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, 76 (6), 826-34

Risk for Radiation-Induced Cataract for Staff in Interventional Cardiology: Is There Reason for Concern?


Risk for Radiation-Induced Cataract for Staff in Interventional Cardiology: Is There Reason for Concern?

Olivera Ciraj-Bjelac et al. Catheter Cardiovasc Interv.


Objectives: To examine the prevalence of radiation-associated lens opacities among interventional cardiologists and nurses and correlate with occupational radiation exposure.

Background: Interventional cardiology personnel are exposed to relatively high levels of X-rays and based on recent findings of radiation-associated lens opacities in other cohorts, they may be at risk for cataract without use of ocular radiation protection.

Methods: Eyes of interventional cardiologists, nurses, and age- and sex-matched unexposed controls were screened by dilated slit lamp examination and posterior lens changes graded using a modified Merriam-Focht technique. Individual cumulative lens X-ray exposure was calculated from responses to a questionnaire and personal interview.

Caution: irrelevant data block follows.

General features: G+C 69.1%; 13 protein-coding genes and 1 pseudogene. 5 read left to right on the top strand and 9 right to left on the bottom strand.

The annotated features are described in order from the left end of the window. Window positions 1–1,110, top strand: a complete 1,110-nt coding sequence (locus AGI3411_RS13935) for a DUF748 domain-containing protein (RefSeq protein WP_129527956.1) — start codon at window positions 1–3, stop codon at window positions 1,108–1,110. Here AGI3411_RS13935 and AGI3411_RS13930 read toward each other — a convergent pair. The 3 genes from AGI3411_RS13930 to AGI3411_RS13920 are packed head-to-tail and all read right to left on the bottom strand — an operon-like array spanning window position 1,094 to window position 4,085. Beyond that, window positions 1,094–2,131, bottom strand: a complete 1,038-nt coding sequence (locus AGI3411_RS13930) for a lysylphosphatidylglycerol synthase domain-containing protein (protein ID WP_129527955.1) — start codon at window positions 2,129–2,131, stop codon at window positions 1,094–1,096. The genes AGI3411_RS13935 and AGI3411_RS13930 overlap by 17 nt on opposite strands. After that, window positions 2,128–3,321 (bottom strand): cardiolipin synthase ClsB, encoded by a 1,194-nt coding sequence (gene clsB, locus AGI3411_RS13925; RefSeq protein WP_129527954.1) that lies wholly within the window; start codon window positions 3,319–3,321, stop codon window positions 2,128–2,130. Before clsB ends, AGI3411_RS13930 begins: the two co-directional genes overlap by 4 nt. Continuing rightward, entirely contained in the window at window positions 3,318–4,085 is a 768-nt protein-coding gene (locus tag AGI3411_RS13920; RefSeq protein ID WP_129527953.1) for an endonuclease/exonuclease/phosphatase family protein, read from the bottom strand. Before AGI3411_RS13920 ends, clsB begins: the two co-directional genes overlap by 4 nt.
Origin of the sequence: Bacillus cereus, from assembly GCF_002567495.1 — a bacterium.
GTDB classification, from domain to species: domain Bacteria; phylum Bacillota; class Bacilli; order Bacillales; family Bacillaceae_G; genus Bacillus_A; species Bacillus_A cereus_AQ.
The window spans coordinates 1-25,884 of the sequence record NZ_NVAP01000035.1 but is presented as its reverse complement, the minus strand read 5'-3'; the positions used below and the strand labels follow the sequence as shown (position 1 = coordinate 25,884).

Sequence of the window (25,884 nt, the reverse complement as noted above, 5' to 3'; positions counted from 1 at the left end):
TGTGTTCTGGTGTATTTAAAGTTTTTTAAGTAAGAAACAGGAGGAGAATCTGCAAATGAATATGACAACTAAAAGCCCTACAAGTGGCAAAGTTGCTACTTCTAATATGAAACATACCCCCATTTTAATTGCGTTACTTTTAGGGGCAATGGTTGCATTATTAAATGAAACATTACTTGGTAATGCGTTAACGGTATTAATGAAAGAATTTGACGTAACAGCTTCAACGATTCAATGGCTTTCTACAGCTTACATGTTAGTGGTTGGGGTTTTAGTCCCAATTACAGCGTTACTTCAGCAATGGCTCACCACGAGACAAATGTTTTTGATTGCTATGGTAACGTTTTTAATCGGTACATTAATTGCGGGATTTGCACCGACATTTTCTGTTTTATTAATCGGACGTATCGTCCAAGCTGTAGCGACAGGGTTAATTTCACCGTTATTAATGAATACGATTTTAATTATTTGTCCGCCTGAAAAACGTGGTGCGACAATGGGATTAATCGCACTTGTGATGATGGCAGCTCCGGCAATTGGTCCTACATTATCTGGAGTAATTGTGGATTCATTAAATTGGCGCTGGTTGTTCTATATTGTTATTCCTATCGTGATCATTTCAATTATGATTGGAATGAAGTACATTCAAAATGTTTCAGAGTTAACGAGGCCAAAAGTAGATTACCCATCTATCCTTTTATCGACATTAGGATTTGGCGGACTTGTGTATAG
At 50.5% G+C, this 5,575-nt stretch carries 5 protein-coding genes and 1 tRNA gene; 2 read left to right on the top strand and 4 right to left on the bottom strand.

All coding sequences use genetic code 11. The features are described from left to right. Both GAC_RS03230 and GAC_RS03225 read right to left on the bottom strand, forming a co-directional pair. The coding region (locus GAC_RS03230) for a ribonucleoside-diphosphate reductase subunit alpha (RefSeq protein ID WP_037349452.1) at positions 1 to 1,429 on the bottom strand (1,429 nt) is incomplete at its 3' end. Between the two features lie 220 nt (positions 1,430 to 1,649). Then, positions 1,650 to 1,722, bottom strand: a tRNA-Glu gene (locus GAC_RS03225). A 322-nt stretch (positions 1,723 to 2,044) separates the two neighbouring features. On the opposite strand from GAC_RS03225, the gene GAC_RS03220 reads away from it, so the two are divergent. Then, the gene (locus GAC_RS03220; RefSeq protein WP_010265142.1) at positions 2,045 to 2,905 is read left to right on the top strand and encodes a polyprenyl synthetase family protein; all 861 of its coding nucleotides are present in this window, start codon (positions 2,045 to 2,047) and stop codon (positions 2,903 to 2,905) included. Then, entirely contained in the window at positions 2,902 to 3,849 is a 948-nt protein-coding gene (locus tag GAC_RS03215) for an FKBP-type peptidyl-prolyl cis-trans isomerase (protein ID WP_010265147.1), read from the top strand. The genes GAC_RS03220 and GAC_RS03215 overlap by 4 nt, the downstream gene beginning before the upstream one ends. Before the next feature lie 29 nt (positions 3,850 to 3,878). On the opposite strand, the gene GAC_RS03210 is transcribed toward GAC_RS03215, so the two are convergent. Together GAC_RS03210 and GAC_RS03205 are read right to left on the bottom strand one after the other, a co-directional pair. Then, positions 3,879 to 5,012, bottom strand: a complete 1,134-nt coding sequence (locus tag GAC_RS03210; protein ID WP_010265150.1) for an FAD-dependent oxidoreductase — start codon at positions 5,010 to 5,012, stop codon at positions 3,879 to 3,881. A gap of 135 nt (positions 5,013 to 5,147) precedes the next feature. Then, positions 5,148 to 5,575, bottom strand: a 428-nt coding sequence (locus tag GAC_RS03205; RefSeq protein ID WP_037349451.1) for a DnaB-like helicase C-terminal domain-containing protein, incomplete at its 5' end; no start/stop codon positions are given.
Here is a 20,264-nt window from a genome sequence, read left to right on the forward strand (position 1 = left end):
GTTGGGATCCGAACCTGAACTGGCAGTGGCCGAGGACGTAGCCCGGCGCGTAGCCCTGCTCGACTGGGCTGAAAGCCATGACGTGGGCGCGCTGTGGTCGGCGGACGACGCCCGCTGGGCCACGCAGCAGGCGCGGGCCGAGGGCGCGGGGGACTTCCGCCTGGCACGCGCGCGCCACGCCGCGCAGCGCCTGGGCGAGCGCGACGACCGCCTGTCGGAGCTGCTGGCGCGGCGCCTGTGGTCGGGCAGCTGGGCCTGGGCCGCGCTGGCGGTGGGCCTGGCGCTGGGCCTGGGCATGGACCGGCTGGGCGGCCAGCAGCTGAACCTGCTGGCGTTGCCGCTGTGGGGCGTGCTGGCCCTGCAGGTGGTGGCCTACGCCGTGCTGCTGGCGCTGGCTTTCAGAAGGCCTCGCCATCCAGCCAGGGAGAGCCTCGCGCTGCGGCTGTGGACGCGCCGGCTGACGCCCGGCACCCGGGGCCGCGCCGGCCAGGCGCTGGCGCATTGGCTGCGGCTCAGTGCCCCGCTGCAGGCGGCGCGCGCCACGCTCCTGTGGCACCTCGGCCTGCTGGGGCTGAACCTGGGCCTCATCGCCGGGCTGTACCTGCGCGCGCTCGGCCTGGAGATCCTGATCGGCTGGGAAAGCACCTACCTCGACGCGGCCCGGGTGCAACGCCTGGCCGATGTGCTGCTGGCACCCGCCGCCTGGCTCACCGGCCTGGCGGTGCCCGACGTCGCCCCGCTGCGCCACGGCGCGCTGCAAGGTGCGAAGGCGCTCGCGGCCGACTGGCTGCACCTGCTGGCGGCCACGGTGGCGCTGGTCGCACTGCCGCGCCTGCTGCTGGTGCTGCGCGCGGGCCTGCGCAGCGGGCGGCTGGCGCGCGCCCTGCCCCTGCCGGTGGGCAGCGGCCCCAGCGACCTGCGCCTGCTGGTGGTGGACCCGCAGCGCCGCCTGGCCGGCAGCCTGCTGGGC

Results: The prevalence of radiation-associated posterior lens opacities was 52% (29/56, 95% CI: 35-73) for interventional cardiologists, 45% (5/11, 95% CI: 15-100) for nurses, and 9% (2/22, 95% CI: 1-33) for controls. Relative risks of lens opacity was 5.7 (95% CI: 1.5-22) for interventional cardiologists and 5.0 (95% CI: 1.2-21) for nurses. Estimated cumulative ocular doses ranged from 0.01 to 43 Gy with mean and median values of 3.4 and 1.0 Gy, respectively. A strong dose-response relationship was found between occupational exposure and the prevalence of radiation-associated posterior lens changes.

Conclusions: These findings demonstrate a dose dependent increased risk of posterior lens opacities for interventional cardiologists and nurses when radiation protection tools are not used. While study of a larger cohort is needed to confirm these findings, the results suggest ocular radio-protection should be utilized.

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